It’s time to weather-adjust the jobs report

Feb 06, 2014

FORTUNE -- On Friday, the government will report how many people were employed (and unemployed) in January. Once again, the number could be a messy one. The reason: the weather.

December's report said companies added only 74,000 positions, which was much lower than what was expected. But many economists said that was due to weather, and to ignore it. The weather in January wasn't much better, certainly colder that average. Auto dealers and real estate agents have complained that frigid temperatures slowed activity. And construction certainly slackened more than normal. Still, the week, or two weeks, depending on which of the government's two jobs surveys you are talking about, in which the Labor Department counted the number of workers, had relatively little snow.

Even so, the fact that some companies put off hiring in December because of the weather may artificially boost January's job growth. So, one way or another, it's hard to say the number won't be affected somehow. A number of Wall Street's top economists have noted how weather will or will not play into January's tally. Clearly, it's a guess, on top of all the other guesses forecasts they make to come to their predicted number.

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January will mark the third month in a row that weather has clouded the jobs report. November was warmer than usual, potentially leading to more hires than normal, which also could have contributed to December's drop.

But wait, this is all kind of silly. First of all, the significance of the weather effect may be overstated. The jobs number that everyone quotes each month comes from the survey of employers. In that survey, all you have to do is work one day of the pay period in question in order to get counted as employed. And, according to the BLS, only about 22% of the workers in its survey are paid weekly. So weather would have to stop them from getting to work for two full weeks for it to really have an effect on the number. That's like a Hurricane Katrina or Sandy event, not a snow storm or a cold front. What's more, as Mark Zandi of Moody's Analytics has pointed out, about 20,000 fewer accountants were employed in December than the month before. It's hard to blame that on the weather.

Change in the monthly employment number

But let's ignore all of that, because everyone else seems to, and assume that weather affects the numbers. If that's the case, I have a proposal: Why doesn't the government adjust the jobs number based on the weather?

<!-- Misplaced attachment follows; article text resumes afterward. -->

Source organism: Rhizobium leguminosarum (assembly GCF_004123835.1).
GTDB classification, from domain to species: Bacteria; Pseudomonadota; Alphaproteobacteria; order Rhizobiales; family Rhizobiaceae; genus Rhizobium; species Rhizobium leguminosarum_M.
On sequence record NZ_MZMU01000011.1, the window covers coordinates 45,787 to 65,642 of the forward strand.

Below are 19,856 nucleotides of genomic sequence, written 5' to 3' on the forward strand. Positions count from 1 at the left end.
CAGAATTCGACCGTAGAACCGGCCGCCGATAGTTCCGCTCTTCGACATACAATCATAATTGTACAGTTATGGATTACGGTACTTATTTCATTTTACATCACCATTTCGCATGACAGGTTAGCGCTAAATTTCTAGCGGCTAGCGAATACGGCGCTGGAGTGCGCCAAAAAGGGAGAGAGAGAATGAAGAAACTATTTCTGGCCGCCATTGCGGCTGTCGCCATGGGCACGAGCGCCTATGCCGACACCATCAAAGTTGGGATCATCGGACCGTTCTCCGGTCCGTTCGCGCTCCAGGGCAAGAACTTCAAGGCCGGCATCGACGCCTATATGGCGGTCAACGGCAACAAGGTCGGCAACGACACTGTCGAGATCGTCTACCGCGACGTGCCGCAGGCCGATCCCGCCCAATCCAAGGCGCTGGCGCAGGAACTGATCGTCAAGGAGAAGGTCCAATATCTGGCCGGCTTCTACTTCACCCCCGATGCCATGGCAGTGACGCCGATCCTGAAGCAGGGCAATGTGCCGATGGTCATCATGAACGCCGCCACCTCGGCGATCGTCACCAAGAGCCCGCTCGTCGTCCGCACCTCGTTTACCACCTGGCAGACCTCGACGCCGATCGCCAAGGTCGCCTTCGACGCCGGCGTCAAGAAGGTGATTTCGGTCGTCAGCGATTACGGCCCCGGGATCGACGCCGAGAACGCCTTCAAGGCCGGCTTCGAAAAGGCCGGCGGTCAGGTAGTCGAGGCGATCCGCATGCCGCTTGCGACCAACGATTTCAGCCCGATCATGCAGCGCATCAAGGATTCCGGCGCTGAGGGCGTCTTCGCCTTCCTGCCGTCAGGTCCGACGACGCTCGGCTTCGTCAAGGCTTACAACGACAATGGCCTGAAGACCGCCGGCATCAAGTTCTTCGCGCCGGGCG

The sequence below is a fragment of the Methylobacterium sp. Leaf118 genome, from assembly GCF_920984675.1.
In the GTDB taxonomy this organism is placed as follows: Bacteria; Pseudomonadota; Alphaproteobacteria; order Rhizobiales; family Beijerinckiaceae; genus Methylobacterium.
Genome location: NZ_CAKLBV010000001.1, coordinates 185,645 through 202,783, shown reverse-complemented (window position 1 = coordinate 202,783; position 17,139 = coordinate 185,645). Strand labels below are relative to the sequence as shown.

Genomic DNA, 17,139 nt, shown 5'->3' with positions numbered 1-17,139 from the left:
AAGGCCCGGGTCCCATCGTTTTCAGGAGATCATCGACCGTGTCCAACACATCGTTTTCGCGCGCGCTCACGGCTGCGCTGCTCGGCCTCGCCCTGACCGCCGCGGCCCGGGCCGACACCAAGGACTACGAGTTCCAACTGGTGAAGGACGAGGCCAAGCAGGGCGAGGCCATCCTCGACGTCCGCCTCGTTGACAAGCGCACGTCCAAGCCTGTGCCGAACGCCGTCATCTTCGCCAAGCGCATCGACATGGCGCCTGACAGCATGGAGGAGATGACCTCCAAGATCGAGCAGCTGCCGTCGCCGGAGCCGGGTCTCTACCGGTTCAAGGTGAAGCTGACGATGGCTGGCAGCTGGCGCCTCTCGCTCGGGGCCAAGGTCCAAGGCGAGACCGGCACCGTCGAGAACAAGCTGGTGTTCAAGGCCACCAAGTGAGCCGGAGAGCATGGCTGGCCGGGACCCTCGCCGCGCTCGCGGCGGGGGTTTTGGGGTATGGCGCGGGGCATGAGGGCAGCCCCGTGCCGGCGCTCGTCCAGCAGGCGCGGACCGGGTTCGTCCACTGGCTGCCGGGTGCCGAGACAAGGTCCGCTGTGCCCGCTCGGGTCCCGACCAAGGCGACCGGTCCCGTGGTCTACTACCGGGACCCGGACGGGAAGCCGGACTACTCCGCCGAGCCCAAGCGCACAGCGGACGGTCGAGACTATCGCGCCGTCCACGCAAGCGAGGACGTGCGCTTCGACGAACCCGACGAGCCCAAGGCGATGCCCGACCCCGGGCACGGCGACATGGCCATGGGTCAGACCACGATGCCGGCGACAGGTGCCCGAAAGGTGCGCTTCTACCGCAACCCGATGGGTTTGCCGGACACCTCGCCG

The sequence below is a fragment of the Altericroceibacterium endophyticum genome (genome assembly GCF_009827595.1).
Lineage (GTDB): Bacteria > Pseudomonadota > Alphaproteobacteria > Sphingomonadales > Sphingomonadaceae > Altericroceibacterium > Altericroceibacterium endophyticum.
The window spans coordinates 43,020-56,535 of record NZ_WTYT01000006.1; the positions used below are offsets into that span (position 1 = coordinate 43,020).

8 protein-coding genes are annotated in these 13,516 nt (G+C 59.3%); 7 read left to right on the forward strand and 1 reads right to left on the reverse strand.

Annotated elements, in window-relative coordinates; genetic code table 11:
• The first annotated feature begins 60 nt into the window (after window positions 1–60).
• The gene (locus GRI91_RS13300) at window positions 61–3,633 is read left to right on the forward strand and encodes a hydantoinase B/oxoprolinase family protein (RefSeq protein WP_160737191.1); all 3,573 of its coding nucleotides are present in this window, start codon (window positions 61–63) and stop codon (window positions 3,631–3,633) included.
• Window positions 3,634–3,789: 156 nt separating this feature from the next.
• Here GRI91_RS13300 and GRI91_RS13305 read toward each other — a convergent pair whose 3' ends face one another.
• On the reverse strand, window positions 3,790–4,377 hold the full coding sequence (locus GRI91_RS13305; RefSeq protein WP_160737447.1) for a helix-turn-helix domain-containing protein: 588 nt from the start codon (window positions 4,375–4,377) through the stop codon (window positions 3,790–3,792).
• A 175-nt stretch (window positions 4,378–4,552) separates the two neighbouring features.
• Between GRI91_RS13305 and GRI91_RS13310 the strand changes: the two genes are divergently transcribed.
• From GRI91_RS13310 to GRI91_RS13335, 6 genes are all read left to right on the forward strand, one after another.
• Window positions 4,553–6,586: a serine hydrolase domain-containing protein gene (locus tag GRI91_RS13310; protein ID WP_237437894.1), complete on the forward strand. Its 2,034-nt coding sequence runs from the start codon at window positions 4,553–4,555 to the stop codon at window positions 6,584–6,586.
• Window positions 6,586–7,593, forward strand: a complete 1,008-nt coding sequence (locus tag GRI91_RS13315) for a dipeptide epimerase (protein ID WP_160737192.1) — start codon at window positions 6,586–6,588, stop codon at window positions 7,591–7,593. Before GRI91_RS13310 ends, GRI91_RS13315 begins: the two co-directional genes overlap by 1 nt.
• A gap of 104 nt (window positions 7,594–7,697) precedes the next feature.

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The government already seasonally adjusts the jobs numbers. But those adjustments are really about seasonal industry trends and not necessarily weather. So the BLS adjusts for more retail and fewer construction jobs in November and December. And those adjustments are all put into place in advance of the actual month, before we know what the weather will bring. And they are heavily based on hiring patterns from the past few years. So get one year of especially wacky weather, which we're experiencing more and more often, and all the adjustments get thrown off.

What's more, the government is already collecting some data on how the weather affects employment, so why not use it? Here's how I would do it: Each month, the government asks individuals if they have a job but weren't able to get to work because of the weather. (Those people are counted as unemployed.) Last month, 273,000 people responded yes to that question. That was higher than usual. The five-year December average is 181,000. So the number of additional people who weren't able to get to work because of last month's unusual weather came to 92,000.

The problem is that each month the government conducts two employment surveys. The weather question comes from the survey that goes out to individuals. The widely quoted number of jobs added each month, which was 74,000 in December, comes from the payroll survey. Historically, the payroll survey number is, on average, about 7% lower than the household survey number. Factor that in, and the weather-adjusted payroll number should include an additional 87,000 workers in December. (Zandi says his models point to 50,000, so we are in the same ballpark.) Based on this line of thinking, the December jobs number should be 161,000.

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But we're not done yet. You can't figure out how many jobs were added in December without knowing how many weather-adjusted jobs we had in November. And remember, the weather in November was quite lovely. And that, according to my math, means that 78,000 more people landed jobs than should have. So you have to take those jobs out. Bottom line: On a weather adjusted basis, the economy added 239,000 jobs in December.

Is that the right number for job growth in December? GDP rose 3.2% in the fourth quarter. So 239,000 feels more in line with that fact than 74,000. But who knows? What's clear is that not adjusting for the weather makes an already messy number even messier. One seasoned Wall Street economist said he and his colleagues should take November to March off. The winter jobs numbers have basically become useless, so taking a vacation might offer one solution. But then we would also have to adjust for all those out-of-work economists. And no one wants to do that.

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